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Lucky to live Hawaii

by Jayme Haitsuka, Lifestyles editor

   

Driving down the Pali Highway, about to make a left-hand turn onto Kapaa Quarry Road, my friend (and fellow HPU student) and I noticed three cars across the intersection inching slowly and maneuvering themselves as if herding an animal into the direction of the Quarry Road.

“What are they doing?” I asked my friend.

“I don’t know,” he answered. Our light turned green, and we were about to turn onto the road when he said, “I think they’re trying to catch a dog!”

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Sure enough, in front of the lead vehicle a black dog, with its tongue lolling from its mouth and head bleeding badly, was stumbling along the dark, unlit road.

“Should we help them?” I asked as I anxiously looked out the windshield and passenger window, straining for another glimpse of the injured dog.“I think we should,” my friend answered. “After all, if it were my dog, I would want people to stop and help me rescue him.”

We added our car to the rescue caravan, and joined the other three in an effort to corner the dog with our respective vehicles. However the dog, already panicked, veered off into the deep bush lining the road. The drivers in front of us pulled over onto the narrow grassy shoulder between the road and the bush, their cars jutting dangerously into the lane. We followed suit and parked with the car’s highlights angled to shed some light into the thick bushes. We hopped out of the car and joined the other rescuers: two couples, one in their mid-60s, the other in their mid-30s. They were already out of their cars, tromping through the muddy terrain, whistling and calling into the darkness for the dog.

In slippers, I gingerly stepped into the bushes, hoping that I wasn’t stepping on anything too icky. In front of me, the younger of the two women walked confidently through the mud and overgrown grass in black heels, calling for the dog to come. Her husband, already so deep into the kiawe trees that I could no longer see him, was calling out to the rest of us, asking if anyone had a flashlight. No one did; without a light the search seemed hopeless.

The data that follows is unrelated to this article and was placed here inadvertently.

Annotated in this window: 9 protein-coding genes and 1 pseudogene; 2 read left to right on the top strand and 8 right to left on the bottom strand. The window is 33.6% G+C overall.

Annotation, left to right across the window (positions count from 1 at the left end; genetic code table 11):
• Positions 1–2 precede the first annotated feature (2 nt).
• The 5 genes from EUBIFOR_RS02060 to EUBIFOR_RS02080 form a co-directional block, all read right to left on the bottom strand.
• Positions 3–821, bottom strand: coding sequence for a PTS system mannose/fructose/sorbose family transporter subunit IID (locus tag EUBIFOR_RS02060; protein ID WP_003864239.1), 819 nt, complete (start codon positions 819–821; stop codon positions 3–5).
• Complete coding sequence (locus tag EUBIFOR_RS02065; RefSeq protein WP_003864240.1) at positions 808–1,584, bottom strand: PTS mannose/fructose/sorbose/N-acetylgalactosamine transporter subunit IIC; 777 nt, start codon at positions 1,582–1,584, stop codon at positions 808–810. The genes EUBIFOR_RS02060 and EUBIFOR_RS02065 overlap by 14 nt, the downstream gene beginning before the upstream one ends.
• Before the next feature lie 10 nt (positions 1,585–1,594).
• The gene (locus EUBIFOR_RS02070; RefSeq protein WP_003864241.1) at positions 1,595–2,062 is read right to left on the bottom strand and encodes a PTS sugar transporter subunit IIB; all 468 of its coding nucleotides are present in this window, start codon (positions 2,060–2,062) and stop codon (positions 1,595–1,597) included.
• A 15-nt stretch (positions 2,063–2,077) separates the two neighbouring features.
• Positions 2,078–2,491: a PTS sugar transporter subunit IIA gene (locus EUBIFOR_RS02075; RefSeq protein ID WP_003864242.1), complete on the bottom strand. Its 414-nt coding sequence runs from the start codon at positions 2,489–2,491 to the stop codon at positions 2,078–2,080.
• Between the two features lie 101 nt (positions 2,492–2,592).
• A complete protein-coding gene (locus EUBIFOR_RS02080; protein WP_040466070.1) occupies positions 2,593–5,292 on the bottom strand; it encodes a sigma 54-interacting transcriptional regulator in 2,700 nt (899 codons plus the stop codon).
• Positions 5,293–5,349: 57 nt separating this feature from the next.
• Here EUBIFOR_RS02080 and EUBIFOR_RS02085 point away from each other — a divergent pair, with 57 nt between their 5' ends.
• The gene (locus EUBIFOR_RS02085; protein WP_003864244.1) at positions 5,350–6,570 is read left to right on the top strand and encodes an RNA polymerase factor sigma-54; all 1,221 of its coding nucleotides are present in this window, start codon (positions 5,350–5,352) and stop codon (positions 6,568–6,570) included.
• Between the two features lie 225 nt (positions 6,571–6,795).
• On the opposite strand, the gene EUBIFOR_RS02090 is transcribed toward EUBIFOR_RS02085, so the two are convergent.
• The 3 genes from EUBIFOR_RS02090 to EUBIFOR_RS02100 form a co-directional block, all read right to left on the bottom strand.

“It’s such a shame,” the older woman said. “It looked like such a pretty dog.” Cautiously, she walked into the trees, still calling for the dog.

My friend, looking dejected, called out for the dog as well. The mosquitoes had zeroed in on me, so I started back to the car. The older man was still calling out for the dog.

He found a flashlight and was able to locate the dog, and goad her out of the brush and back onto the shoulder of the road. Waiting by my car, I saw the dog emerge about 20 feet in front of me.

“There she is!” I cried and started chasing after her. My friend ran out to the car, and ran past me so the two of us could corner the dog. The younger of the two men followed after us, and we finally had the dog cornered between the three of us and an overgrown hau bush.

“It’s okay, don’t run, we aren’t going to hurt you,” I cooed, trying to calm the animal. But it didn’t work, and the dog took off into the hau. My friend and the man scrambled up the hill after the dog—and finally caught her. The man, cradling the bloody dog in his arms, slid down the hill sitting, using his feet to break the branches of the bushes in front of him.

The older man brought his SUV around, and his wife opened the back door. “Hey bro,” the younger man said addressing my friend, “grab her back legs so she doesn’t slip out while we put her in the car.” The older woman was busy on the phone, trying to find a vet. “We can take the dog to VCA in Kaneohe. They have a 24-hour, on-call vet there,” she said after confirming with VCA’s office.

Finally, with the dog safe and on her way to a doctor, I had a chance to reflect on what I had just seen. I wondered if this scenario would have played itself out the same way if it had happened anywhere else except Hawai’i. Would random strangers, people who saw an animal being hit by a car, and some who hadn’t, band together and take 30 minutes out of their lives to save a dog if this had happened in New York City? Even though I mostly watched, I had a warm feeling inside to know that there are people out there who care enough to stop on the side of a dark, unlit street to help. No names were exchanged during the rescue, but a standing ovation should go out to those people who helped.

 

 

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